Purinergic Signalling

, Volume 15, Issue 3, pp 313–314 | Cite as

Establishment and inaugural meeting of the Australian and New Zealand Purine Club

  • Geoffrey Burnstock
  • Jennie M. E. Cederholm
  • Ronald SluyterEmail author
  • Srdjan M. Vlajkovic

Cellular effects of extracellular purines were first reported in 1929 [1], which eventually gave rise to the concept of purinergic signalling, first proposed by Geoffrey Burnstock in 1972 [2]. The classification of P1 and P2 receptors followed later that decade [3], with the eventual sub-classification of P2 receptors into P2X and P2Y receptors in 1985 [4]. Since then, the field of purinergic signalling has grown to include ectonucleotidases [5], and ATP release channels and pathways [6]. This growth has coincided in part with the establishment of Purine Clubs with the first formalized in Italy in 1991 with subsequent clubs forming a decade later in Germany (2000), Japan (2003), Brazil (2009), the UK (2009) and North America (2009) [7]. The Chinese Purine Club was formed in 2018 and its inaugural meeting held in April 2019, Chengdu, China. The major activity of the various Purine Clubs has been their respective scientific meetings, with some involving combined club meetings such as the First Italian-German Club Meeting, Chieti, Italy (2005); the First United Kingdom-Italian Purine Club Meeting, Bristol, UK (2016); and First European Club Meeting, Santiago de Compostela, Spain (2019) [8].

In Spring 2018, the Australian and New Zealand Purine Club was initiated and formed by Geoffrey Burnstock (President), with Jennie Cederholm and Ronald Sluyter (Co-Presidents), and Srdjan Vlajkovic (New Zealand Representative) comprising the founding Executive Committee. The purpose of the Australian and New Zealand Purine Club is to provide a platform for Australian and New Zealand scientists to disseminate their purinergic signalling research; provide opportunities to build existing and develop new collaborations and networks; provide leadership and other career development opportunities for early-/mid-career researchers and research students; and to promote Australian and New Zealand purinergic signalling research internationally.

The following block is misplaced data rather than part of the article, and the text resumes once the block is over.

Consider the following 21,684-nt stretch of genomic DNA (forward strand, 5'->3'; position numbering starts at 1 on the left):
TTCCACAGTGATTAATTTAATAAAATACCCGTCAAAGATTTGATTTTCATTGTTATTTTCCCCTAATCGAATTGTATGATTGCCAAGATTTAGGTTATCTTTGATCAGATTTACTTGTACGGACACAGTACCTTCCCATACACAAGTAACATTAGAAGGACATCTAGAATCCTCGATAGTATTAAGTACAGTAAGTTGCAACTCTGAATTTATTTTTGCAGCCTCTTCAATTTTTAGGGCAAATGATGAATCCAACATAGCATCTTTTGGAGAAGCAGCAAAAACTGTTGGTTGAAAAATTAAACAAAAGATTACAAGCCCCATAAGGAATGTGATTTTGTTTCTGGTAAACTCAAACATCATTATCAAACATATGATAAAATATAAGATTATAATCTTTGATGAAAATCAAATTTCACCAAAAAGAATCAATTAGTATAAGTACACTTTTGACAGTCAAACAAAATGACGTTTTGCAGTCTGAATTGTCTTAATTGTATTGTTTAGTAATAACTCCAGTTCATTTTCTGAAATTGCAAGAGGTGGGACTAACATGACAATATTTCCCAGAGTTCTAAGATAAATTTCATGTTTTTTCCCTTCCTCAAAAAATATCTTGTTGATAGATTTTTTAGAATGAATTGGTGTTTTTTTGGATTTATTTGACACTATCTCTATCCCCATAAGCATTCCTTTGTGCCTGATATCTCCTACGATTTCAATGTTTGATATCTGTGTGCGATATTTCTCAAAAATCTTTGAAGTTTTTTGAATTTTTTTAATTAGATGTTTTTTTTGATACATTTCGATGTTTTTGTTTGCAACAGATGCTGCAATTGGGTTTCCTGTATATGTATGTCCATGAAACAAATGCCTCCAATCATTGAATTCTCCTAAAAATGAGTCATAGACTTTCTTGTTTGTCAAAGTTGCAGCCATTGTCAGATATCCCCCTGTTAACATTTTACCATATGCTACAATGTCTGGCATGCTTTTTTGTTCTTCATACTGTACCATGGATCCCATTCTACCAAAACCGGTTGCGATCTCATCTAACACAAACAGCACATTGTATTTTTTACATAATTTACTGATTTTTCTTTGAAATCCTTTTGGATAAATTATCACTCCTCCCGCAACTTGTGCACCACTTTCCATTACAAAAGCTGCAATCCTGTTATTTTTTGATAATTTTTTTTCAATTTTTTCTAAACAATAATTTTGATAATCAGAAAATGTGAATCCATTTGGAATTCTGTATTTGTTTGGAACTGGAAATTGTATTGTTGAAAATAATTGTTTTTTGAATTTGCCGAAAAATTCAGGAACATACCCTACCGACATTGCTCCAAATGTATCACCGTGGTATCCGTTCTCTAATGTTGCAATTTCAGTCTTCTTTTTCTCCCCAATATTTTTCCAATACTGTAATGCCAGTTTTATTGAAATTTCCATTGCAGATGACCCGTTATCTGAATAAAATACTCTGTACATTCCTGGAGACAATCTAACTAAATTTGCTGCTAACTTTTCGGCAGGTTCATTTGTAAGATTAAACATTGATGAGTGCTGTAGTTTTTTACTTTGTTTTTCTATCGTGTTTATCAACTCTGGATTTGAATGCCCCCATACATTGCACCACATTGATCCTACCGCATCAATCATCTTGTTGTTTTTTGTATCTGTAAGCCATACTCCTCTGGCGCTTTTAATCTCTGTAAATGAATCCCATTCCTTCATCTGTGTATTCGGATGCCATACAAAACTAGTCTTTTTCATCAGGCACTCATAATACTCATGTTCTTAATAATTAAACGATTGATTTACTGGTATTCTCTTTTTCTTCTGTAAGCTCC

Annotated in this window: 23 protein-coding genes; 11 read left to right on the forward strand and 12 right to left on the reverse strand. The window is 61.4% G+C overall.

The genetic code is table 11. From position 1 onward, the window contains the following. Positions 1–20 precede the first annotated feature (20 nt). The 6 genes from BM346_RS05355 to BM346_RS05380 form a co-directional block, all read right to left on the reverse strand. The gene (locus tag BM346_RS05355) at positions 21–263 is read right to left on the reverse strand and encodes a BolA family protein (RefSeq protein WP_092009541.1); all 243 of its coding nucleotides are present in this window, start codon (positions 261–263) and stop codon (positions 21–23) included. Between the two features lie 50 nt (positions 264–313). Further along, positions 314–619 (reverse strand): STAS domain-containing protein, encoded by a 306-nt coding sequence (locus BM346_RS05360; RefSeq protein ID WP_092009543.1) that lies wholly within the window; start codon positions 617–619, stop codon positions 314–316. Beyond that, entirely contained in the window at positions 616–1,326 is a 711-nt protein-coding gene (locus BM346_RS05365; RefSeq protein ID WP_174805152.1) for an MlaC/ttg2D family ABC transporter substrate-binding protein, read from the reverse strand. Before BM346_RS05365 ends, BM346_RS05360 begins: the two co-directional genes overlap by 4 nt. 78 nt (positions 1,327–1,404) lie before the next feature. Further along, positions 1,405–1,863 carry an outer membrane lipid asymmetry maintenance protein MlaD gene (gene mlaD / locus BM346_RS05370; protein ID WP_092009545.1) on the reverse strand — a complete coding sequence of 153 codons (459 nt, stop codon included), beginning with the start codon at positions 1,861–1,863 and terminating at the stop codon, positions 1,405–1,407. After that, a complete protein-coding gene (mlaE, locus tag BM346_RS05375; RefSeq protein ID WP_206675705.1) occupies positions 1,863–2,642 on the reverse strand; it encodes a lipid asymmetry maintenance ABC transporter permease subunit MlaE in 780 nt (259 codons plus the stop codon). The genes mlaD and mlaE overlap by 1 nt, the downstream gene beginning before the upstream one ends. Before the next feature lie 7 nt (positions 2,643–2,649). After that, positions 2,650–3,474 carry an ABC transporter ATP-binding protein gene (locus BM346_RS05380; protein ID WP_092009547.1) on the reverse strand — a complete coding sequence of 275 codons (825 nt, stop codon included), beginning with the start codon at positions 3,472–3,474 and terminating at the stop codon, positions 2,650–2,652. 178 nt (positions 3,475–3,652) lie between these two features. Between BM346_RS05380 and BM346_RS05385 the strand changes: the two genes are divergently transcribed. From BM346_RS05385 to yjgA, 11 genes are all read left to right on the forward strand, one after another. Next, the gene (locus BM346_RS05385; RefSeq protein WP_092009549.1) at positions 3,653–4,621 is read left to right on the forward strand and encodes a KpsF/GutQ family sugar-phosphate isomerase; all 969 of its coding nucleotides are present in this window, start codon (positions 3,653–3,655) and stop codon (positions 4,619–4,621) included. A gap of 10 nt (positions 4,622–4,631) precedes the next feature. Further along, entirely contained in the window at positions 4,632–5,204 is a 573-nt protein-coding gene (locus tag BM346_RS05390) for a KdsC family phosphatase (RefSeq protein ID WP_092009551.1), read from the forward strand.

In May 2019, the Australian and New Zealand Purine Club held its inaugural meeting in Melbourne, Australia, attracting some 40 delegates. The meeting was organised by the Executive Committee and included four sessions: Concepts and Pharmacology; Sensory Systems; Physiology and Pathophysiology; and Inflammation and Immunity. The sessions comprised 19 oral communications in total including an opening address from Geoffrey Burnstock (University of Melbourne) on the discovery and development of purinergic signalling. The meeting included three invited lectures. Gary Housley (University of New South Wales) presented an overview of the role of P2X2 receptors in hearing and hearing loss; James Wiley (Florey Institute of Neuroscience and Mental Health) outlined new roles of the P2X7 receptor including phagocytosis; and Lu Liu (University of New South Wales) described the role of this receptor in bladder inflammation. Extended lectures were also delivered by Julian Paton (University of Auckland) on the role of P2X2/P2X3 receptors in carotid bodies and cardiorespiratory diseases, and Sabatino Ventura (Monash University) on the potential of P2X1 receptors as a target in non-hormonal male contraception. Kirstan Vessey (University of Melbourne) and Anna Wang (University of Melbourne) were awarded best oral presentation by an early-career researcher and a research student, respectively, for their individual presentations on purinergic receptors in the retina. The four sessions showcased some of the major themes of Australian and New Zealand purinergic signalling research. For many of the junior participants, the meeting afforded them the first opportunity to hear from and meet with national and international leaders in the field of purinergic signalling, and to interact with purinergic researchers outside their own institutes and traditional disciplines. Abstracts from the meeting are published in this journal.